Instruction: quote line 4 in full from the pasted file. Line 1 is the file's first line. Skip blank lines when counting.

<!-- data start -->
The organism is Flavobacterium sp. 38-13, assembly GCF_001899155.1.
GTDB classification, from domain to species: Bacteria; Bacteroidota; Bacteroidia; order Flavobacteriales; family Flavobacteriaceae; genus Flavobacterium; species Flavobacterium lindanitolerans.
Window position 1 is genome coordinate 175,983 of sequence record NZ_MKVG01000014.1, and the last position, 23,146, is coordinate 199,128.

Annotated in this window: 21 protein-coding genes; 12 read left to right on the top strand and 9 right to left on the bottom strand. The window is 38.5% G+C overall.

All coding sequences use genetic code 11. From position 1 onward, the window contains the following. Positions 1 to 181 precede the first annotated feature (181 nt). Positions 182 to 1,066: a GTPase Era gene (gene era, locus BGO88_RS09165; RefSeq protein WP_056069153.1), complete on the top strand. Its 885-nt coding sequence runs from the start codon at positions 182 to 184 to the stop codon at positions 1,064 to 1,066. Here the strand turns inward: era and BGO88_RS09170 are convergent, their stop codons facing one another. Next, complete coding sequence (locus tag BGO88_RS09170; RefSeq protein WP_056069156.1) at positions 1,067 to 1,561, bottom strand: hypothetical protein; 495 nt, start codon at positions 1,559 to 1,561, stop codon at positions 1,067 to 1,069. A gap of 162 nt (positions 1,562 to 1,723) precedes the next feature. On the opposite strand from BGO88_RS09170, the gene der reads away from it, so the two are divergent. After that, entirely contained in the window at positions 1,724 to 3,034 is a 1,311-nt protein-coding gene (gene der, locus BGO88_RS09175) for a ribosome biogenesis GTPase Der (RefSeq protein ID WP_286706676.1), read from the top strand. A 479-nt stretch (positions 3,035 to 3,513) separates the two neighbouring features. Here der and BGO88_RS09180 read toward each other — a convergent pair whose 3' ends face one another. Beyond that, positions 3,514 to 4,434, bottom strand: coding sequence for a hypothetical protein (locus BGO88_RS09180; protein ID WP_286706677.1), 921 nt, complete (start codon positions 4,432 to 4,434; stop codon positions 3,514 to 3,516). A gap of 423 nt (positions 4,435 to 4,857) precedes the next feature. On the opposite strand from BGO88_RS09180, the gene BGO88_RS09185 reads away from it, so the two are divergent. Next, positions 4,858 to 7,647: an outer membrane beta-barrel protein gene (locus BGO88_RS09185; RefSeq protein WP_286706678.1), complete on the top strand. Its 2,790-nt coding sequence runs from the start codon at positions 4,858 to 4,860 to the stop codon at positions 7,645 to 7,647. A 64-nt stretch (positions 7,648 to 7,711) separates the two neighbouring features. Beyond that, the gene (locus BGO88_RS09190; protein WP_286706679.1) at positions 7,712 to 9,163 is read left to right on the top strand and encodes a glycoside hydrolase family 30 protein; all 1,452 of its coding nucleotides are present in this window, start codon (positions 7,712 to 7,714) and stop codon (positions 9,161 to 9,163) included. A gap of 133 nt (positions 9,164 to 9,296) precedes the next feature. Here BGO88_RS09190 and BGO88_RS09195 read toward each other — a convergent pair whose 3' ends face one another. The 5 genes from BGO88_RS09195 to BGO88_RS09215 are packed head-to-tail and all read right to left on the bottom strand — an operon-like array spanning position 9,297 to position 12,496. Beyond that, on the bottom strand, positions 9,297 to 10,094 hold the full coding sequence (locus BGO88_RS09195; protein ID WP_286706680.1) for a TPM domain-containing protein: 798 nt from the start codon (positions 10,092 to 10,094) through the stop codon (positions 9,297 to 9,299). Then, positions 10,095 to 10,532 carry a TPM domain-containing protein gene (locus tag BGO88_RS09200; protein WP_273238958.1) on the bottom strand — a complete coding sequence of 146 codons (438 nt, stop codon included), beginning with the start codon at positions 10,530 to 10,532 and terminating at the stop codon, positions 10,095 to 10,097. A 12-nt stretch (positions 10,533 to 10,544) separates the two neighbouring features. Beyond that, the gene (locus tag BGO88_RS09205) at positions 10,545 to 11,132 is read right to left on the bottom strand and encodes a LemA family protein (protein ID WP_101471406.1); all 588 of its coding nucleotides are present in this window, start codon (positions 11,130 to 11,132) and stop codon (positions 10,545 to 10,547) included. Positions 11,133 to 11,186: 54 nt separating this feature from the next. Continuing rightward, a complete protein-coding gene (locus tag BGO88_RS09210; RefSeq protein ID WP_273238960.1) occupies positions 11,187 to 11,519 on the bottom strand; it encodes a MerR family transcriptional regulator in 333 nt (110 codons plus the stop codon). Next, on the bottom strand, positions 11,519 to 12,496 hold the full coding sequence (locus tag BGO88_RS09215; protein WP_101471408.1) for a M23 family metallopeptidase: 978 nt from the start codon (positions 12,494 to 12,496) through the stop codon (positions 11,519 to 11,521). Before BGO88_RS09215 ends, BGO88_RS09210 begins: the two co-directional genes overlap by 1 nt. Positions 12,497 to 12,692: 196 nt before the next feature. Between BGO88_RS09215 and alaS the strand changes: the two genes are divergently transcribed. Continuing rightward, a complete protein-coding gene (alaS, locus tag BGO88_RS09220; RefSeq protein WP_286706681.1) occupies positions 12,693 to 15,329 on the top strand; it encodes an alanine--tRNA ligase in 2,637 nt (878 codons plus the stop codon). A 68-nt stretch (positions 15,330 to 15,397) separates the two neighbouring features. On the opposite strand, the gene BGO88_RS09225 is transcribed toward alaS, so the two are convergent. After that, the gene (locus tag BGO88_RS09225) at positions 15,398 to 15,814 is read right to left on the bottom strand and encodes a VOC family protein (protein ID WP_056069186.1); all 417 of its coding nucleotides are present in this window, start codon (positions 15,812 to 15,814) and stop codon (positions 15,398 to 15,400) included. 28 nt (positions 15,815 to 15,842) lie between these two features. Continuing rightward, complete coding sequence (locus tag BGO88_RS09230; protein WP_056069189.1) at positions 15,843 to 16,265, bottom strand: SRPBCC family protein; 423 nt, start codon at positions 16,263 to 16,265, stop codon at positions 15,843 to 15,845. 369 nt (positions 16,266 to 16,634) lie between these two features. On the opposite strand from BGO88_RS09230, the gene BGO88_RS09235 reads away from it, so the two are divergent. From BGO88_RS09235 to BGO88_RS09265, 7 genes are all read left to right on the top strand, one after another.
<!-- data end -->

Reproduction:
Annotated in this window: 21 protein-coding genes; 12 read left to right on the top strand and 9 right to left on the bottom strand. The window is 38.5% G+C overall.